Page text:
Southeast Missouri State University has received a two million dollar, five-year Title III Strengthening Institutions grant from the U.S. Department of Education to enhance learning experiences in the life sciences through a combination of facilities investments, faculty development and course redesigns.
From October 2009 through September 2014, the College of Science and Mathematics, Department of Biology, Department of Facilities Management, Center for Scholarship on Teaching and Learning, and the Southeast Missouri University Foundation are collaborating, and contracting with external professionals as needed, to carry-out the four interrelated components of Southeast's Title III Project.
- Renovate six out-dated teaching laboratories for the life sciences
- Redesign 14 biology courses being taught in these laboratories
- Develop faculty expertise in Twenty-First Century teaching strategies facilitated by the reconfigured laboratories
- Establish an endowment for future life science laboratory upgrades and maintenance
Project Goals and Outcomes
The Project's first-year focus was on improving two teaching laboratories, curricula and pedagogy for the teaching of anatomy and physiology. Approximately 800 students yearly enroll in Anatomy and Physiology I and II, which are required courses for students pursuing majors in Nursing, Dietetics, Athletic Training, Health Management, Biology Education and pre-professional programs such as Pre-Physical Therapy, Pre-Chiropractic Medicine, Pre-Pharmacy and Pre-Physician Assistant.
One of the project's key student success objectives is to increase the retention rate from Anatomy and Physiology I to A&P II through improved student experiences. A comparison of retention rates between the first cohort to experience project enhancments (2010-2011 Year students) and baseline shows that retention in the anatomy and physiology course series improved 2.9 percentage points from baseline, to a rate of 81.7%, for students affected by project enhancements.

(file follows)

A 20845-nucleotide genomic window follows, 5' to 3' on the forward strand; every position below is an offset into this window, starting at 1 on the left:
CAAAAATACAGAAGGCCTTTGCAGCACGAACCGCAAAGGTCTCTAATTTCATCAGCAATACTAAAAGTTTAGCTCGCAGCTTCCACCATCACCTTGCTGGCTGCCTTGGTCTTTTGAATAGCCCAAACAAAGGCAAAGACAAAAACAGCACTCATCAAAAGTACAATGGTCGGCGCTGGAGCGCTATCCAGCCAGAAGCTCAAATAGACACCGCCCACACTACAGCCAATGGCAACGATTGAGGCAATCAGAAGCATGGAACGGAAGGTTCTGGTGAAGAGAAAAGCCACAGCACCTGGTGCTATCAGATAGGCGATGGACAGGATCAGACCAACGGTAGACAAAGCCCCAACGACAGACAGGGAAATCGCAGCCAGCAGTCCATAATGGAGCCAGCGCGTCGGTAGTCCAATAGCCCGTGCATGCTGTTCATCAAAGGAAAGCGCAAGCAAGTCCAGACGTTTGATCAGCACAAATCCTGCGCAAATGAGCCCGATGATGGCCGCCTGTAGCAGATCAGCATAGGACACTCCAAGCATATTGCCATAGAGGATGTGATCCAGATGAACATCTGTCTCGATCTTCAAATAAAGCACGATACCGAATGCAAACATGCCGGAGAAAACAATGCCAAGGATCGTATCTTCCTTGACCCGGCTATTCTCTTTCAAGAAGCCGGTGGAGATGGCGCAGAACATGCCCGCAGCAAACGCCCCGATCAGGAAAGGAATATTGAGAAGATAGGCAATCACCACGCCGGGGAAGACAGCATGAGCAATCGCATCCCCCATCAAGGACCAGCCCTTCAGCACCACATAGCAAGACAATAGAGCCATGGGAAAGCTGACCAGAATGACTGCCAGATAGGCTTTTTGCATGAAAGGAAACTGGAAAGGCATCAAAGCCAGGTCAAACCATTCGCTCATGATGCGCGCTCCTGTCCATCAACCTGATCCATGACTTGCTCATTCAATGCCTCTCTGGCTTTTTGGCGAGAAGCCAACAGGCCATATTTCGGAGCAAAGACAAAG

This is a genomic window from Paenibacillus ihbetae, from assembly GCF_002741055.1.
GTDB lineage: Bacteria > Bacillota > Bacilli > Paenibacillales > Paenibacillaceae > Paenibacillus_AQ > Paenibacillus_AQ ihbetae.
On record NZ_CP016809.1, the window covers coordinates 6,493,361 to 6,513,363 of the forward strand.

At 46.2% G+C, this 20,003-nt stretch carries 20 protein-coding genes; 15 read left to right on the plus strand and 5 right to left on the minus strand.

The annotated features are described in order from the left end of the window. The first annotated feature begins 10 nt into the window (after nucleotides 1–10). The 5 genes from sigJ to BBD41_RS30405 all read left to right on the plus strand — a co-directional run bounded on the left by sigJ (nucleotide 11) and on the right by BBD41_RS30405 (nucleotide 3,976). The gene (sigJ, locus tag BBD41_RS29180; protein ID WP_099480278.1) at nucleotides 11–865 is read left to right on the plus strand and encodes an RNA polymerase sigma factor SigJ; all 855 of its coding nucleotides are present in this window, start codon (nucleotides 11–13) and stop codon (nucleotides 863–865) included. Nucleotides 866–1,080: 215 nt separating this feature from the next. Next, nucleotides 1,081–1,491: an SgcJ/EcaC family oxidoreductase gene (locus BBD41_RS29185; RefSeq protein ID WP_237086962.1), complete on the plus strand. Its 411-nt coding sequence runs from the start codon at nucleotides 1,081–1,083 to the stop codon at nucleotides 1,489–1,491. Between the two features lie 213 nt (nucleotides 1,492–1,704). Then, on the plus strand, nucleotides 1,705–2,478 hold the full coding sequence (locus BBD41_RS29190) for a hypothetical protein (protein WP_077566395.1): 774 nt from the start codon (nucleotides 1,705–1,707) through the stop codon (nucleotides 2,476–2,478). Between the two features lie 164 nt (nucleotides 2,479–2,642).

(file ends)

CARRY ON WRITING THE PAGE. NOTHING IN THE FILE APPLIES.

During Project Years 2-3 (October 2010-September 2012), three additional life science teaching laboratories were renovated and five additional courses were redesigned which will affect at least 1,100 undergraduate students who are taught these or other undergraduate biology courses in the newly renovated facilities each year.
Over the five years of the grant, the accumulation of improvements in life science instruction and core offerings is anticipated to improve student success and satisfaction at Southeast, and as well, to increase the number of students majoring in biology or science. A comparison of student outcomes between baseline and the second cohort to be affected by project enhancements (2011-2012 Year students) shows a trend towards improved outcomes:
The institution's first-to-second-year student retention rate increased 4.5 percentage points from baseline to a rate of 73.8%.
Student satisfaction in their "Southeast" experience per mean response scores in the National Survey of Student Engagement (NSSE) increased from baseline for two of three selected questions on the opportunities for educational and personal growth through course work. These included the opportunities to:
Analyze the elements of an idea, experience or theory, question 2.b. (i.e. 3.21 > 3.15).
Synthesize and organize ideas, information or experiences into new, more complex interpretations and relationships, question 2.c. (i.e. 3.02 > 2.96).
Think critically and analytically, question 11.e., which decreased slightly from baseline (i.e. 3.25 < 3.27).
- The ratio of undergraduate students who have a major in biology increased 1.83 percentage points from baseline to a rate of 5.95%.